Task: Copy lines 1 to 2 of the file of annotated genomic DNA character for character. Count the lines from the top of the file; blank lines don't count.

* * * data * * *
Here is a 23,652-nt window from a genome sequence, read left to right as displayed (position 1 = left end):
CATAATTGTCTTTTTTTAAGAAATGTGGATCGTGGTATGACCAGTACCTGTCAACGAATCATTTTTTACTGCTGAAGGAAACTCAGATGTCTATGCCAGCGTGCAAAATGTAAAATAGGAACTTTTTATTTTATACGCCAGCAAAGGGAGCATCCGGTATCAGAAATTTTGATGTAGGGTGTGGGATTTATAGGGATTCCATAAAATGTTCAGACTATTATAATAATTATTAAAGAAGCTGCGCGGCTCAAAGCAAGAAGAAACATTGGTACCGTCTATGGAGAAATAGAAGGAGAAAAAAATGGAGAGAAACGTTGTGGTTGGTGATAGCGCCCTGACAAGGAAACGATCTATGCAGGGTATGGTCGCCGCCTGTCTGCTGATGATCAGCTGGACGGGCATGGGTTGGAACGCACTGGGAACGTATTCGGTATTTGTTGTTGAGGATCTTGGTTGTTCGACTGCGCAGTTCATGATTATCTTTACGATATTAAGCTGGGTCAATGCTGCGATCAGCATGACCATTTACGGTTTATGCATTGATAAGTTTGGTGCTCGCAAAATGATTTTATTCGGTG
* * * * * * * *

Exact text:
Here is a 23,652-nt window from a genome sequence, read left to right as displayed (position 1 = left end):
CATAATTGTCTTTTTTTAAGAAATGTGGATCGTGGTATGACCAGTACCTGTCAACGAATCATTTTTTACTGCTGAAGGAAACTCAGATGTCTATGCCAGCGTGCAAAATGTAAAATAGGAACTTTTTATTTTATACGCCAGCAAAGGGAGCATCCGGTATCAGAAATTTTGATGTAGGGTGTGGGATTTATAGGGATTCCATAAAATGTTCAGACTATTATAATAATTATTAAAGAAGCTGCGCGGCTCAAAGCAAGAAGAAACATTGGTACCGTCTATGGAGAAATAGAAGGAGAAAAAAATGGAGAGAAACGTTGTGGTTGGTGATAGCGCCCTGACAAGGAAACGATCTATGCAGGGTATGGTCGCCGCCTGTCTGCTGATGATCAGCTGGACGGGCATGGGTTGGAACGCACTGGGAACGTATTCGGTATTTGTTGTTGAGGATCTTGGTTGTTCGACTGCGCAGTTCATGATTATCTTTACGATATTAAGCTGGGTCAATGCTGCGATCAGCATGACCATTTACGGTTTATGCATTGATAAGTTTGGTGCTCGCAAAATGATTTTATTCGGTG